WhereCampTB brings developers and mappers together
Anthony “Tony” Quartararo of Spatial Networks (left) and Eric Wolf of the USGS write down topics proposed by unconference attendees.
27°53’50” N, 82°42’41” W – or – Tampa Bay may not be considered a hotbed for technology startups, but on Feb. 10 and 11, it hosted WhereCampTB, an event focused solely on bringing together geographers, programmers and enthusiasts to talk about mapping and technology.
The event kicked off with a group of Ignite talks, five-minute presentations with 20 auto-advancing slides, each given 15 seconds in the limelight. The Ignite session was followed by an “unconference” Saturday morning. The unconference format, originated by technology publisher O’Reilly Media in 2004, uses decentralization as its central tenet. Rather than having a structured conference based on paper proposals, sessions and panels, the unconference format encourages spontaneity by having participants propose topics on a white board.
During both the Ignite talk and the unconference, a significant amount of attention was given to Open Street Map (OSM), an open source alternative to Google Maps. Internet denizens can create an account with Open Street Map and begin editing points of interest, just as they can edit articles on Wikipedia. Discussions and talks highlighted everything from bands of users making efforts to comprehensively map their cities to various problems that OSM is currently facing. One of the largest issues raised by attendees was troubled management, which has led to open source licensing issues, declining monetary support from Yahoo! and weak infrastructure. Likely the most commonly raised issue was the complaint that OSM is not visually appealing.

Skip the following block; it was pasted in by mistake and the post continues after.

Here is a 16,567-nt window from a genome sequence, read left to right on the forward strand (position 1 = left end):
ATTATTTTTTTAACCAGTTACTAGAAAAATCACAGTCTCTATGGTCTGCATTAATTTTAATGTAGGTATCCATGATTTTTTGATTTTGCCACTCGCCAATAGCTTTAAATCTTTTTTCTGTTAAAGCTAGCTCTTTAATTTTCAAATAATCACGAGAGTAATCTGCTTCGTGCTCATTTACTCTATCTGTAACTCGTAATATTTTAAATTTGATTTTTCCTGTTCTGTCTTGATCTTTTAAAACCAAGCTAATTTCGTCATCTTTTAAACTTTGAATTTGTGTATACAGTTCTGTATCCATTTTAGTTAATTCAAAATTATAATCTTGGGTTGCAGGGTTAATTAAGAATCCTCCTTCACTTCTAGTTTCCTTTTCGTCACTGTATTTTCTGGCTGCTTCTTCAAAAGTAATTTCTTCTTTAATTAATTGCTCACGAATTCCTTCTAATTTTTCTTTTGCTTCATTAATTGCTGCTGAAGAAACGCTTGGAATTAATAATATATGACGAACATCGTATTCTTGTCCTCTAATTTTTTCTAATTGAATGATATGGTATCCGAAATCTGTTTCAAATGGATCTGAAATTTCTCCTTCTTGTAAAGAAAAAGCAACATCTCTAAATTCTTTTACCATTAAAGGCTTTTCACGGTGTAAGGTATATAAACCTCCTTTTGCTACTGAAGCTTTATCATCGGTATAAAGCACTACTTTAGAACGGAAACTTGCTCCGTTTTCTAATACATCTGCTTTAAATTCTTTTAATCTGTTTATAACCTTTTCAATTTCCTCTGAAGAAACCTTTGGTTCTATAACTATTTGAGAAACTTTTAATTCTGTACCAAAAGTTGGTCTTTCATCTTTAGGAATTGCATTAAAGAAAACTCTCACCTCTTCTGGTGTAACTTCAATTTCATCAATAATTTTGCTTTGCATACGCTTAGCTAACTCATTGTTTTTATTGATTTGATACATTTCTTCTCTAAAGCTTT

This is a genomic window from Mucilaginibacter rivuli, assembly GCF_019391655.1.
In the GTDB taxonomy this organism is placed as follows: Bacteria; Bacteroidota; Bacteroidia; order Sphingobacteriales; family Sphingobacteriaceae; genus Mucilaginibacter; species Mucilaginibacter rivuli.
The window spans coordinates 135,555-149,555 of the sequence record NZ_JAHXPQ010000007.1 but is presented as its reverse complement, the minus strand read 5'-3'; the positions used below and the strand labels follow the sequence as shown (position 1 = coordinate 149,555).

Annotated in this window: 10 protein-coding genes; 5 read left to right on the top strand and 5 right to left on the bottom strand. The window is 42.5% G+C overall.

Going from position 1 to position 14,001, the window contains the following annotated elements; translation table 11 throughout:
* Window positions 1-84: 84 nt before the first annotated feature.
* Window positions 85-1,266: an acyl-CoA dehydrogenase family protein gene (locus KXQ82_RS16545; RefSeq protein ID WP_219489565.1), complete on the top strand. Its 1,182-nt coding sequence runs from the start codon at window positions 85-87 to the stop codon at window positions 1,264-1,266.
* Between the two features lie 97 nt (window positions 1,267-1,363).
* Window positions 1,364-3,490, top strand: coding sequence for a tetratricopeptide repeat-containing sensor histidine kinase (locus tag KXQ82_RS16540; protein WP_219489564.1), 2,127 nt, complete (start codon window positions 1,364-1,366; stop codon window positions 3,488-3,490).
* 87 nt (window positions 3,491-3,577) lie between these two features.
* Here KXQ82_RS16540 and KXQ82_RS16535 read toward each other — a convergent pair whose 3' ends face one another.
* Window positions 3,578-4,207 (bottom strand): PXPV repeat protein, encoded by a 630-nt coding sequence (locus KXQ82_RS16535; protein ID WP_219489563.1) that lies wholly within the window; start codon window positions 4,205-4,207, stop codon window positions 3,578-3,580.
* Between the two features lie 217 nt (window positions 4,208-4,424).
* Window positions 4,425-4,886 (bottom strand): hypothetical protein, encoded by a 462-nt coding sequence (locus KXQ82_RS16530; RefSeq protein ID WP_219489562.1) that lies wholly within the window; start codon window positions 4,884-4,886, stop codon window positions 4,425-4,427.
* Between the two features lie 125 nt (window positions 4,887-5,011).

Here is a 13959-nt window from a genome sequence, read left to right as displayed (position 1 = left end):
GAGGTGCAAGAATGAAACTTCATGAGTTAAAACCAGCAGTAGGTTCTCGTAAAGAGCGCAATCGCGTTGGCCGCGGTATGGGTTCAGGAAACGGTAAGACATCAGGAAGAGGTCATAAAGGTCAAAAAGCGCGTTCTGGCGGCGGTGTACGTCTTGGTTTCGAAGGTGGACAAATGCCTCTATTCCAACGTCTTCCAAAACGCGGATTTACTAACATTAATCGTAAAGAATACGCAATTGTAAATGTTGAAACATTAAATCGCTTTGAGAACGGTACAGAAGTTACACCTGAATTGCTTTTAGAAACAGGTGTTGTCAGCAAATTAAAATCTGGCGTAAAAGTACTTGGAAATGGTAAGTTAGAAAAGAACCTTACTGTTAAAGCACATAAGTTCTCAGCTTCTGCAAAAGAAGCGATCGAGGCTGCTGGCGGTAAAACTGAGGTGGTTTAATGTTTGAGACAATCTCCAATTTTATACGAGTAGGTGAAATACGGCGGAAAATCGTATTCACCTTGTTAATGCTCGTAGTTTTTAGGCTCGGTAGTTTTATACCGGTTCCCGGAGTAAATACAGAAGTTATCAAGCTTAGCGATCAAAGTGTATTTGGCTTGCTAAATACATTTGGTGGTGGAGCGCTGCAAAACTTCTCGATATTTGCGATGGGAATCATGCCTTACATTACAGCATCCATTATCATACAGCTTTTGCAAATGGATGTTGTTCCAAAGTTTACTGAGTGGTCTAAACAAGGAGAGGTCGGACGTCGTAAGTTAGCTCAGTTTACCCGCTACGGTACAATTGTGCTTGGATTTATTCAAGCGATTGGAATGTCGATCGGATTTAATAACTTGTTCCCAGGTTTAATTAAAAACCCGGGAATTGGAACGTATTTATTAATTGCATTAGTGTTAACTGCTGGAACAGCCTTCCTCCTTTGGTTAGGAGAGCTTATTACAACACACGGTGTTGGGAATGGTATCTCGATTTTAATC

Washington, D.C.-based MapBox, was on hand to demonstrate its solution in creating visually appealing maps and data visualizations with its TileMill application. TileMill gives users the ability to control the look and feel of their maps with a (cascading style sheet) CSS-like markup language.
Open Data was also a popular topic at the unconference. While Open Data can have different meanings, to geographers it generally means having access to local, state and or federal government map data including everything from water management districts to census data.
While many topics were decidedly technical in nature, a cross-disciplinary theme was typically present. Whether it was mapping graffiti in cities to track grassroots sentiment or using spatial data for tourism boards and businesses, it was clear that visualization of data in map form was used in a wide array of disciplines.
“With programs like New College, the idea is to create cross discipline programs and geography is inherently cross discipline,” USGS Student Geographer Eric Wolf explained to the Catalyst. “Even though it seems like, ‘Oh, they’re just a bunch of computer geeks over there,’ everything we’re talking about is grounded in the same kind of big questions that students at New College want to explore. I’ve used the word ontology a lot in the last session. And in some ways I’m specifically talking about the computer science sense of ontology as like a data schema, but we’re talking about geography here. And it actually ties back to how people view and interact with the world–how they define reality, which gets closer to the philosophical sense of ontology.”